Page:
Feeding is absorbing from the compost with water and additional nutrients;substances are absorbed by the mushrooms in the composting process in the cold phase; mushroom fruiting (including the introduced additive) with the microorganism coexisting with the mushrooms. The effect of feeding depends on the microorganisms’ activity in the compost, on the availability of water in the compost, on the amount and thickness of mycelia in the compost with the fruiting bodies and mushroom buds and on water evaporation from their surface. These on the other hand depend on the microclimate conditions ensuring their uninterrupted transport. This process shows that the compost activity remains in good shape. As well as hyperactivity and its lack indicates that the course of feeding process is improper. The feeding process is started by mushrooms after the end of shock and the development of buds. To increase the efficiency of feeding, protein additives are used. From the historical point of view it has been a method of increasing the use of compost for many years however recently it has been failing due to the necessity of further increase in the compost efficacy, caused by the ever changing situation in the industry and on the market, as well as the very nature of using the additives.
The main issues connected with the use of protein additives are:
The limitations in the amount of dosage. The amount of 2% cannot be exceeded because it is becoming harder and harder to control the thermal effect, decreasing selectiveness of the compost and the difficulties in mixing big amounts of the additive with the compost in particular when it is too dry or too moist. Uneven mixing with larger and larger amounts of the additives leads to the compost and mycelium deterioration as the compost returns to the hot phase of composting. The dosage can be increased with the moist compost at hand (67-69%) mixing it well with the additive whilst filling on a shelf, choosing the additive that results in a minimum thermal effect such as ProMycel Gold and it increases the cooling capabilities of the compost.
The lack of mechanism for setting dosage in relation to the compost quality. In principle the dosage of the additive is set freely with the assumption that it is better to add something than nothing. There is no mechanism for setting the dosage in relation to the compost quality. The application of NRI (spectroscopy) has not brought the desired objective - to analyse the compost. It turns out that this method is only faster than the traditional methods without any extra benefits in relation to the navigation of the production process and the additive dosage settlement. The factor that disrupts the relation between the amount of the substances available for the mushrooms and the amounts actually used by them, is the crop conditions, which frequently makes it hard or even impossible to establish the quality of compost and the amount of dosage used. There is no information on the amount of cropping achieved by the mushroom producers in relation to the use of the compost. The producers often use different amounts of compost for an area unit.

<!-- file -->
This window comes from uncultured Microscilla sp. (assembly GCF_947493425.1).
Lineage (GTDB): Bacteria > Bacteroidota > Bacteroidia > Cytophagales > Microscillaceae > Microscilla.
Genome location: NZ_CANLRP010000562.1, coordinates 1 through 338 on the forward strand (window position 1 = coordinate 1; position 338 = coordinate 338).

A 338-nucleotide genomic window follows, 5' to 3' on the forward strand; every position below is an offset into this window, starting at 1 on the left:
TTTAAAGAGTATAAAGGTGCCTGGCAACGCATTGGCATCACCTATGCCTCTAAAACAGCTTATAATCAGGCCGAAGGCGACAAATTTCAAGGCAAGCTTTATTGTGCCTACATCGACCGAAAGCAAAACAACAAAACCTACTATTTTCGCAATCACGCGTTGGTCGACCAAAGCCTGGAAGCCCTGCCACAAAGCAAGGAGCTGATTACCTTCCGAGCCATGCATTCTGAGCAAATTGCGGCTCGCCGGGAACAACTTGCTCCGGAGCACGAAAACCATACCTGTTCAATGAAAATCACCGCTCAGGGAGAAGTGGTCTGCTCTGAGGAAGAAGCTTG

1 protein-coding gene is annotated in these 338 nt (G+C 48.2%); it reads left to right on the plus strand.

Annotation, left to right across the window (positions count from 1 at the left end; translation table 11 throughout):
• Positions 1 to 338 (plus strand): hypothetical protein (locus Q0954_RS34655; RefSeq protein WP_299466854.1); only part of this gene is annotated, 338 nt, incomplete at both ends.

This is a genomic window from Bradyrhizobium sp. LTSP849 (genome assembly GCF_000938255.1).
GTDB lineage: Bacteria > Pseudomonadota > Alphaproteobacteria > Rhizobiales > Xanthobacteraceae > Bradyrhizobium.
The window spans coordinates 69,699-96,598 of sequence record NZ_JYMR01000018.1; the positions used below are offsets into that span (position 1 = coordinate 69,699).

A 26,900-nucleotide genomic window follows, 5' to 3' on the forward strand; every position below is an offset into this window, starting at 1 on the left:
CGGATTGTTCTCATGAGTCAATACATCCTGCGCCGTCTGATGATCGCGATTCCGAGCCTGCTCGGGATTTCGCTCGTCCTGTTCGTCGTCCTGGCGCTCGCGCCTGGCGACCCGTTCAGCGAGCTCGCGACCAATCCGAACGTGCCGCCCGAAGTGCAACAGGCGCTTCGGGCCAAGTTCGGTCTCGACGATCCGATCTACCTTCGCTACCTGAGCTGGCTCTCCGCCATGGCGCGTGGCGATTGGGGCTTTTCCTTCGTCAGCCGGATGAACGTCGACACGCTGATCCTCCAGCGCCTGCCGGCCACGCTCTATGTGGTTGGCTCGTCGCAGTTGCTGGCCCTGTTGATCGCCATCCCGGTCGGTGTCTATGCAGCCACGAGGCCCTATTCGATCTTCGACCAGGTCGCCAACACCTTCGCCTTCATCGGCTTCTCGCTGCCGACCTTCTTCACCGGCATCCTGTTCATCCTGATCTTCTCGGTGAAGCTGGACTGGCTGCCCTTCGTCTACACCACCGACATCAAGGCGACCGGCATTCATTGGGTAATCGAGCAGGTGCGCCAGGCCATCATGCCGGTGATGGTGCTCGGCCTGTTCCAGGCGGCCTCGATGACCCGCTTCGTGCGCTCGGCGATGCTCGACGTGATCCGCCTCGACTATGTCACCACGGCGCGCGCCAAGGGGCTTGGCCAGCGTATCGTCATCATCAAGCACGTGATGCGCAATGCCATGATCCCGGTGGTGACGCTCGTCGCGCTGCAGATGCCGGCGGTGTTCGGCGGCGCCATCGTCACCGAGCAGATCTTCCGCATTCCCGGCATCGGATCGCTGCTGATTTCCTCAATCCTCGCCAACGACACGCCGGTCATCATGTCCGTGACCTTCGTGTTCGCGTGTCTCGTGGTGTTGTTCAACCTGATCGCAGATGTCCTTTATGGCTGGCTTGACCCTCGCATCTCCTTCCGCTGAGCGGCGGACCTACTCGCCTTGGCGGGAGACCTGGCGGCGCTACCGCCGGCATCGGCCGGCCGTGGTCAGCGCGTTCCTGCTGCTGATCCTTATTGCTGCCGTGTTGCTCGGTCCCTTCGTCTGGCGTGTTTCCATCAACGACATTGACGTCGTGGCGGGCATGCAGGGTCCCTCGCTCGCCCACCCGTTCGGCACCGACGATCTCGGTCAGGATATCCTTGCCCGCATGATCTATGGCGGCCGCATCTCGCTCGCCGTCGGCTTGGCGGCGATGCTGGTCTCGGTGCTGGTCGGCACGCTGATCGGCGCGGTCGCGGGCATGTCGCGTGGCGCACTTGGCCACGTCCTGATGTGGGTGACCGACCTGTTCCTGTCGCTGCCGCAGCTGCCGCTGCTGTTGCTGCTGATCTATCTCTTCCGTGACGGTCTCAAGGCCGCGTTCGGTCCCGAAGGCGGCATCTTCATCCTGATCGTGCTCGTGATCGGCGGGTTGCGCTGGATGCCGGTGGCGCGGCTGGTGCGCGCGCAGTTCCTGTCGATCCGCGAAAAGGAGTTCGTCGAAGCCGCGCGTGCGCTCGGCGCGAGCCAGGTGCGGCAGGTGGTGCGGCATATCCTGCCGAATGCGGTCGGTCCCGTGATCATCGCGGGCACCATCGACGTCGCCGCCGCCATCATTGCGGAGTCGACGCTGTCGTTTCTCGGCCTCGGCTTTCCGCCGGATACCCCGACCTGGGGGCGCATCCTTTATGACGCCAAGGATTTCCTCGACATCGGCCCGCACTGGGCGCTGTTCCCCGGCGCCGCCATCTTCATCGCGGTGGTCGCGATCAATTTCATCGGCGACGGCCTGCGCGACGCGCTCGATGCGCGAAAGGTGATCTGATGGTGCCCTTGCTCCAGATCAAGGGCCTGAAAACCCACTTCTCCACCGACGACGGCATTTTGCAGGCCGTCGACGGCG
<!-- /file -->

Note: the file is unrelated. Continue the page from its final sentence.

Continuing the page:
The increasing price for soya results in the additive price rise in relation to the expected effect, in particular with the larger amounts of additives to be used. It is additionally complicated by the genetically modified soya and ethics; soya is food for people.
The soya price rise results in the increase in the competition among its providers. It leads to the elimination of soya in the additives. It is illustrated by the reluctance to reveal the additives’ composition. This is to prevent the possibility to establish an actual price unit of protein in the offered additives, and I hope, to end the attempts to introduce additives with animal origin. It results from the fact that when buying additives producers are often led by the price, not the quality, of the additives. It is to some extent understandable when facing issues with the dosage.
There is no liability put in place for a delivery of defective additives with improper composition, e.g. containing animal additive. Who is responsible for a possible loss: the compost plant or the mushroom producer that accepts the offered additive?
There is no Polish additive producer. It is additionally complicated by the confusion on the market. It is difficult to enter the market as the producer has to compete with large fodder companies - specialised providers of additives strongly bound by contracts with compost plants.